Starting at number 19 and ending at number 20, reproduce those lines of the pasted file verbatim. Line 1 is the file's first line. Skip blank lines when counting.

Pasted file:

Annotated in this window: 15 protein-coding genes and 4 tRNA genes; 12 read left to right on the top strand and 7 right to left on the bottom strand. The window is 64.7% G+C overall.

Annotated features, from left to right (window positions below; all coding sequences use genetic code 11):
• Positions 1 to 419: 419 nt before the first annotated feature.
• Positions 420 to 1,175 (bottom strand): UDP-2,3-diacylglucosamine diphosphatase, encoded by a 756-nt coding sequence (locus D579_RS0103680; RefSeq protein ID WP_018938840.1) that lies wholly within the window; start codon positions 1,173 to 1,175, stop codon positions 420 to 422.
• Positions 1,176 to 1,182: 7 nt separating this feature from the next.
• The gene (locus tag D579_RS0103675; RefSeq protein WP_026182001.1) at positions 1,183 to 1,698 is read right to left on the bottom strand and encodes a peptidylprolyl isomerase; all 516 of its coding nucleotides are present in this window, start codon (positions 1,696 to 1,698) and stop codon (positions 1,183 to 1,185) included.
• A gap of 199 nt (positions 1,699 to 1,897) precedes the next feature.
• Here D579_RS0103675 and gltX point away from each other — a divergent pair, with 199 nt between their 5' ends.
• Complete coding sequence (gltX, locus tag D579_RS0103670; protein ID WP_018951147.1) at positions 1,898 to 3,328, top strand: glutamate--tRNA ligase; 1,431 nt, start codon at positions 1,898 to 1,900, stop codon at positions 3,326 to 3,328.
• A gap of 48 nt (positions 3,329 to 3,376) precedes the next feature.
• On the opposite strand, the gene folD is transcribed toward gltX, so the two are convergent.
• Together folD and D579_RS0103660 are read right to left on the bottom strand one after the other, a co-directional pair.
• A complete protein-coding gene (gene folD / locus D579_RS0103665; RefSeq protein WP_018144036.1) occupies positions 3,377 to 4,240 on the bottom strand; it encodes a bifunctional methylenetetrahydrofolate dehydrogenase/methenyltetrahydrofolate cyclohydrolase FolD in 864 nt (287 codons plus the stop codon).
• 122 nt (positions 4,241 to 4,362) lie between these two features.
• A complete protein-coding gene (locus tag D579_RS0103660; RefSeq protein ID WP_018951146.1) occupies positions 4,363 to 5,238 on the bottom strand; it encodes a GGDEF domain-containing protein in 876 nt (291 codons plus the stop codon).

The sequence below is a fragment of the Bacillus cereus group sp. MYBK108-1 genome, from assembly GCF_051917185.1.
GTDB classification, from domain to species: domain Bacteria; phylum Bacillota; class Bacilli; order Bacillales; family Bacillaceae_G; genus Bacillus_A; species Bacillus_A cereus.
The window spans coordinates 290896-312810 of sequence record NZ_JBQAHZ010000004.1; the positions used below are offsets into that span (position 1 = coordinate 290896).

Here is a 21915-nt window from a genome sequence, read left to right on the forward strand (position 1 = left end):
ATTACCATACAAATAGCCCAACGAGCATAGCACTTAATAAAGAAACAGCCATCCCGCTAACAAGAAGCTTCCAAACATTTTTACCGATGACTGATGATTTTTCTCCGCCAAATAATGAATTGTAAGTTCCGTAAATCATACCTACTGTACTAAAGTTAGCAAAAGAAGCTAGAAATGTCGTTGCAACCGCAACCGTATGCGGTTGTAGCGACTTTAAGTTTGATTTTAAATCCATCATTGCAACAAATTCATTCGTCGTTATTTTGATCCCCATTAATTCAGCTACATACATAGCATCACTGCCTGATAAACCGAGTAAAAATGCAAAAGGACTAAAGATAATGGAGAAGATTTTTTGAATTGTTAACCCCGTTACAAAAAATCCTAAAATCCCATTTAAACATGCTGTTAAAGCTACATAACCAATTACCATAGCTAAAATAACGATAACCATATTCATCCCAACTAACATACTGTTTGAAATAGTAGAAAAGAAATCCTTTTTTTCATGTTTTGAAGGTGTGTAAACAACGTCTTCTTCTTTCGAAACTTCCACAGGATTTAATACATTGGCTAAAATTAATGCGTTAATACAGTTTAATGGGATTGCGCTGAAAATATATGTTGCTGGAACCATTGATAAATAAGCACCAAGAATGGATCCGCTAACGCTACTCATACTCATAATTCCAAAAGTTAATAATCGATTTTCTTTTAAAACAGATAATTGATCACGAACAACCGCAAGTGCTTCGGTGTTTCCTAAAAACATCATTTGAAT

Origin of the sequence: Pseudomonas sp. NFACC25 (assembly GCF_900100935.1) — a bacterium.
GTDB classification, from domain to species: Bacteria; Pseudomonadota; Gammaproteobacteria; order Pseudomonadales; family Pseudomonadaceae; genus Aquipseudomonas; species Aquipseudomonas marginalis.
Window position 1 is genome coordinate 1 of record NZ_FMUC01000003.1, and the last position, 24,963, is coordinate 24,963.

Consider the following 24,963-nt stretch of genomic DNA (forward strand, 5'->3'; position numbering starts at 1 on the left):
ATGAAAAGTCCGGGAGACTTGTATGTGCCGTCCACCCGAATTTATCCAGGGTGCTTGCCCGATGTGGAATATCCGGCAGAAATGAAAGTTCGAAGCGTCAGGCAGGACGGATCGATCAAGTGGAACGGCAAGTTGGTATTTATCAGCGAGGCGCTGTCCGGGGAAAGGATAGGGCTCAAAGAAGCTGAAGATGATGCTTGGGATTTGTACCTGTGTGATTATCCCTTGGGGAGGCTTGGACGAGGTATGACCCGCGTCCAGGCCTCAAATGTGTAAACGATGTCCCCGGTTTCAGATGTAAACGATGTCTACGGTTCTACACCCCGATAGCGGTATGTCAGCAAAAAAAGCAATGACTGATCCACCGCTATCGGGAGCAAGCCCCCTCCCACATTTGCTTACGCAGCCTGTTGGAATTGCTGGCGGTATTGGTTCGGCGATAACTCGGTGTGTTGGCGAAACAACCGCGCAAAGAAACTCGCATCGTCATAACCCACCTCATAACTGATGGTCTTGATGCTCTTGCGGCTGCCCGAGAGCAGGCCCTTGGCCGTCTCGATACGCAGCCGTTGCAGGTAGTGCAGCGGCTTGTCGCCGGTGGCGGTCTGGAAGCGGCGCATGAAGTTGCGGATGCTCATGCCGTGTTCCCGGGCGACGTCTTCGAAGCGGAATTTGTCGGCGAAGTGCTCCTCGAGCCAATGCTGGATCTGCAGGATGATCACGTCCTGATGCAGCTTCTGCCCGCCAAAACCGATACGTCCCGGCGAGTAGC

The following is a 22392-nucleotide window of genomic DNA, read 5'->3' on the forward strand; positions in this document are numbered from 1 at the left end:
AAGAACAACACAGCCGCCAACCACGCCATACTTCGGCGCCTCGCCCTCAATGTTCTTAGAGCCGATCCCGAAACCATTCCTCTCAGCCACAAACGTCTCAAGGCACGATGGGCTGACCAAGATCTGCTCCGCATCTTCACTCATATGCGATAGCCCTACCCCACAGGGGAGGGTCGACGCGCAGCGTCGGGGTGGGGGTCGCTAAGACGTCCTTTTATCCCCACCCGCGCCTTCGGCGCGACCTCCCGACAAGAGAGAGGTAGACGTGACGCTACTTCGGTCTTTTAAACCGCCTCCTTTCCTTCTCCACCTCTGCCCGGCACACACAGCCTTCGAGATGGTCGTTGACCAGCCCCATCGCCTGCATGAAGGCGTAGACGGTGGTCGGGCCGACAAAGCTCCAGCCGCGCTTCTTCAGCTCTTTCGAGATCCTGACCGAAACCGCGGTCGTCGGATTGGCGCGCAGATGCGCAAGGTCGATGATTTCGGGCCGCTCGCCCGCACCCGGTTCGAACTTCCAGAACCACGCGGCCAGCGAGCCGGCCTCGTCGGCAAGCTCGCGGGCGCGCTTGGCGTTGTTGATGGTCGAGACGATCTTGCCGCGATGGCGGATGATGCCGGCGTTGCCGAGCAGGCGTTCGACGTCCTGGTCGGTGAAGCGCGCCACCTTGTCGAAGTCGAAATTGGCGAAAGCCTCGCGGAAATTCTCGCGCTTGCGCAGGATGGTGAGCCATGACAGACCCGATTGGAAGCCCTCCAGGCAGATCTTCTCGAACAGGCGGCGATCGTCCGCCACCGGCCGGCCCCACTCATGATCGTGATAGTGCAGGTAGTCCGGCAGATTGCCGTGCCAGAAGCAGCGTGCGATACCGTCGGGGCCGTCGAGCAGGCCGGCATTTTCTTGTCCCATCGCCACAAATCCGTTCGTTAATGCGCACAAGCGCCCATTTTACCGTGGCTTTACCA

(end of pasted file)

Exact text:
Here is a 21915-nt window from a genome sequence, read left to right on the forward strand (position 1 = left end):
ATTACCATACAAATAGCCCAACGAGCATAGCACTTAATAAAGAAACAGCCATCCCGCTAACAAGAAGCTTCCAAACATTTTTACCGATGACTGATGATTTTTCTCCGCCAAATAATGAATTGTAAGTTCCGTAAATCATACCTACTGTACTAAAGTTAGCAAAAGAAGCTAGAAATGTCGTTGCAACCGCAACCGTATGCGGTTGTAGCGACTTTAAGTTTGATTTTAAATCCATCATTGCAACAAATTCATTCGTCGTTATTTTGATCCCCATTAATTCAGCTACATACATAGCATCACTGCCTGATAAACCGAGTAAAAATGCAAAAGGACTAAAGATAATGGAGAAGATTTTTTGAATTGTTAACCCCGTTACAAAAAATCCTAAAATCCCATTTAAACATGCTGTTAAAGCTACATAACCAATTACCATAGCTAAAATAACGATAACCATATTCATCCCAACTAACATACTGTTTGAAATAGTAGAAAAGAAATCCTTTTTTTCATGTTTTGAAGGTGTGTAAACAACGTCTTCTTCTTTCGAAACTTCCACAGGATTTAATACATTGGCTAAAATTAATGCGTTAATACAGTTTAATGGGATTGCGCTGAAAATATATGTTGCTGGAACCATTGATAAATAAGCACCAAGAATGGATCCGCTAACGCTACTCATACTCATAATTCCAAAAGTTAATAATCGATTTTCTTTTAAAACAGATAATTGATCACGAACAACCGCAAGTGCTTCGGTGTTTCCTAAAAACATCATTTGAAT